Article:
The nations that excel at futsal start playing at a young age, in a lot of cases all they do is play futsal and don’t actually play 11 a side until after the age of ten. The top three futsal teams in the world are Brazil, Spain and Italy. Brazil have been a dominant force in 11 a side football for years. Spain, the current world champions faced Italy in the finals of the Euro’s in the summer just gone. Could it be that playing futsal from a young age has honed these footballers technique making them the greats of our generation? There seems to be a correlation between futsal and success in football.
The sport comes with its own seal of approval and is endorsed by the biggest and best footballers in the world, Messi and Ronaldo recognise how futsal has contributed to making them the well rounded players they are today. David Villa played until the age of 9, such is the way in Spain and he still plays with friends now. Villa says “Futsal is a bit more technical than football. I also think that because you play a shorter amount of time, there are different physical requirements, because you need to run constantly.” In fact the style in which Barcelona play has drawn comparisons to futsal, Villa accepts this observation, “especially when when attacking with all those short passes between many players, handling the ball well and keeping a lot of possession.” Falcao, not the long haired Columbian who leads the line for Athletico Madrid and is setting La Liga on fire with his goalscoring, but Brazilian Falcao, a legend of the game, recently scored a goal that made its way on to footballing websites around the world. It can only be described as an audacious flick from a laid off free kick, much to the astonishment of the players around him. This type of publicity will only help the sport to grow.
Doug Reed plays futsal for the England national team, he plays his club futsal for a team in Serbia as there he gets a professional contract and can train 7 days a week as opposed to two days a week which he did previously at the Manchester Futsal Club. He believes the sport is growing and will continue to do so, “futsal is already established in many parts of the world such as Southern and Eastern Euope and South America. In other places it is growing strongly, noticeably in Asia and Northern Europe. It is already one of the most popular sports worldwide for participation levels. Now it needs to grow in its professionalism and organisation.” Reed conceives that in the UK there is very little awareness for futsal. The FA have recognised this and are determined to change this, they have developed the National Futsal League, Youth Futsal Festival, Under 18′s Futsal Championships and a few other projects that are now coinciding with each other. With millions of pounds currently invested in the sport in England in order to open 15 new indoor clubs across the country over the next 2 to 3 years the future is bright for futsal.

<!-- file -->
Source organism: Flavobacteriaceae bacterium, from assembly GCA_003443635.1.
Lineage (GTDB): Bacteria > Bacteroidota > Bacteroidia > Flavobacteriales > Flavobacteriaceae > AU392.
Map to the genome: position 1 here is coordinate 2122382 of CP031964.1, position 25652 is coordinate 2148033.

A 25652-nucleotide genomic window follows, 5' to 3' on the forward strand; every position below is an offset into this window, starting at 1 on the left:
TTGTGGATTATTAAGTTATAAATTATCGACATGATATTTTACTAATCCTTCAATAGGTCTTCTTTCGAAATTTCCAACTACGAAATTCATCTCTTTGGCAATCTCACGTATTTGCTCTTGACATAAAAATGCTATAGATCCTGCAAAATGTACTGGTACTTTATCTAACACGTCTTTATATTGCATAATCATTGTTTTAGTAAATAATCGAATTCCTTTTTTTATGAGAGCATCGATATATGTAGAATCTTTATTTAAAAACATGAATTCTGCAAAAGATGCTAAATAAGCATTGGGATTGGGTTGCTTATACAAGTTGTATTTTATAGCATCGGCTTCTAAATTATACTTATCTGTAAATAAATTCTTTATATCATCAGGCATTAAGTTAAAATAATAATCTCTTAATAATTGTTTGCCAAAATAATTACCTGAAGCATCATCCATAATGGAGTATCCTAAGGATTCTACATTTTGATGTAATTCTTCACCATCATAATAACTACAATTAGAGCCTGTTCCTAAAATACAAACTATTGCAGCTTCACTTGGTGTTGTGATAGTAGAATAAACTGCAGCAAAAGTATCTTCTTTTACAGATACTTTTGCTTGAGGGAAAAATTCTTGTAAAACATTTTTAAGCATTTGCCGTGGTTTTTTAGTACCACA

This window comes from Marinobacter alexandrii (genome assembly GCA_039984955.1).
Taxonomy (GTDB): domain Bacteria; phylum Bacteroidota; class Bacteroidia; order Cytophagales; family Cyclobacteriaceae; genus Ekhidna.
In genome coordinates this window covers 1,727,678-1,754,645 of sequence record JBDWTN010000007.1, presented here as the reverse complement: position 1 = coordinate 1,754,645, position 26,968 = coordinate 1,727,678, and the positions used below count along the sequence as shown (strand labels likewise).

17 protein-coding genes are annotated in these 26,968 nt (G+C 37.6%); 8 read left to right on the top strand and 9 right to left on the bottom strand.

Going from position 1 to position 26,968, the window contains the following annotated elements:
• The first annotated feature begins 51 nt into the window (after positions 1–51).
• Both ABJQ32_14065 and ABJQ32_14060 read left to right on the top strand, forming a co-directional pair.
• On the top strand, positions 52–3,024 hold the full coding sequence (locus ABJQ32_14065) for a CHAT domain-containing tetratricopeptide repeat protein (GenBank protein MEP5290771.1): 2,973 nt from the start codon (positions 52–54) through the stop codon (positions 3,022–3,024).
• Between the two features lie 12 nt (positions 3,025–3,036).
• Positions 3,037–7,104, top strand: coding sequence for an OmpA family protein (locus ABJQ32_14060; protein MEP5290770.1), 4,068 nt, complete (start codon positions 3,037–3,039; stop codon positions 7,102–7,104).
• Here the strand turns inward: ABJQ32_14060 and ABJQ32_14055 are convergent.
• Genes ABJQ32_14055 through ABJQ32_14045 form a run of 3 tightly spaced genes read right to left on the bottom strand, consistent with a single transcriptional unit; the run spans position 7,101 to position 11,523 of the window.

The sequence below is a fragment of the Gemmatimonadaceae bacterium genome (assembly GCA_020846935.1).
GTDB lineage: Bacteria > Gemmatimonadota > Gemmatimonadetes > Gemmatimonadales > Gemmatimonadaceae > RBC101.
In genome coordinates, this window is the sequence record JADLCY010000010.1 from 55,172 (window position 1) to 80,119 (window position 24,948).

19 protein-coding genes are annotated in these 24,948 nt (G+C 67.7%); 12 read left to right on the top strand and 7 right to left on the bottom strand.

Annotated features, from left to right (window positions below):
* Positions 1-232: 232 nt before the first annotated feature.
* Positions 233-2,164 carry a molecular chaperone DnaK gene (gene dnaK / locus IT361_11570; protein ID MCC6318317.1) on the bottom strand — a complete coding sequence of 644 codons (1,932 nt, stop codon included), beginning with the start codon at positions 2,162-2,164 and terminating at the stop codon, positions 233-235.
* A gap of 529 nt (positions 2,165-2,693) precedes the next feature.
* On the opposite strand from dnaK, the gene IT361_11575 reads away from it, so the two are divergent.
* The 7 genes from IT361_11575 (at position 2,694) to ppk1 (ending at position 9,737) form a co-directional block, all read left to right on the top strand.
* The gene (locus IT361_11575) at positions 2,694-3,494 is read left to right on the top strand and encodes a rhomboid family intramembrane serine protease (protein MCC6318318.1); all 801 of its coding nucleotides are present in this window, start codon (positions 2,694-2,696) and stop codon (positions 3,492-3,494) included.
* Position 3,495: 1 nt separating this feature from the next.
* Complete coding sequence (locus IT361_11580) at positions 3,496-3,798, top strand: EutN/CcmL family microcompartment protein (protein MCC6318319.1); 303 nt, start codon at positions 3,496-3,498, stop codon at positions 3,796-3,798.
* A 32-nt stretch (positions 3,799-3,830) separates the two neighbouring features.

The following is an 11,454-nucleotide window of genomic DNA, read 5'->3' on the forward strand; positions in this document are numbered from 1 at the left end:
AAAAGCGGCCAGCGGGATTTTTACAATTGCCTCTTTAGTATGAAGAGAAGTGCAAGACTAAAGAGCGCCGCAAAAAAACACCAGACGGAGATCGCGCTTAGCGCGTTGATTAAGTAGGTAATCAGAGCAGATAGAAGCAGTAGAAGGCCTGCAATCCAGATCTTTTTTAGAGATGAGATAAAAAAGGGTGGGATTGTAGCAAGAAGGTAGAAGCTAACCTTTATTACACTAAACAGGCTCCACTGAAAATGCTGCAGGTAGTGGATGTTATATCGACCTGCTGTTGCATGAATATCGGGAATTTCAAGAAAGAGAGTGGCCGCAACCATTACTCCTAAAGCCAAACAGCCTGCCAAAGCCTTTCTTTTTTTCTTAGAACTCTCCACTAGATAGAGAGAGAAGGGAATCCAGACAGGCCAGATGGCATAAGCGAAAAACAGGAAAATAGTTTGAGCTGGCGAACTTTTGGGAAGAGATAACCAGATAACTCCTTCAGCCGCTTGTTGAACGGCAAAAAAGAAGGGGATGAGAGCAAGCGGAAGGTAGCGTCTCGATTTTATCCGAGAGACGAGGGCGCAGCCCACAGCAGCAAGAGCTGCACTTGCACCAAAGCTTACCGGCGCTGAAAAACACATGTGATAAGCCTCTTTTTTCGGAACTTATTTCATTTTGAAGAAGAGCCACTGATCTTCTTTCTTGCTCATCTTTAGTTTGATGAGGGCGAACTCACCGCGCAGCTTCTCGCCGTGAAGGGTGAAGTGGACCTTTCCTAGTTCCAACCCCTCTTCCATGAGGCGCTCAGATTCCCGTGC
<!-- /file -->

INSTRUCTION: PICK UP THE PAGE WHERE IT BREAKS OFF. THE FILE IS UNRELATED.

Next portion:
English football is evolving and in particular the Premiership, physicality is no more, over the past few years tackling has been forced out of the game because most challenges are penalised these days and the emphasis has shifted to intercepting and pressure instead, hence the death of the “midfield destroyer” position. For the most part football clubs in England would only promote youth team players based on their size and strength, however now small technical players are thriving in the premiership but they tend to be the foreign imports, such as Juan Mata, David Silva and Santi Cazorla. With this in mind futsal is the game required to help English players nurture their technical ability, to bridge the game between them and the leading International teams. For English football it is essential that futsal catches on in order for the sport to be played at a professional level and compete with the likes of Brazil and Spain. It is now recognised as vital in the development of the modern day footballer. The Olympics in 2020 could well be the stage that the sport requires to gain that extra popularity to reach extreme heights.
You can follow Doug Reed and how the England Futsal team are performing on Dougs Twitter @dougreedfutsal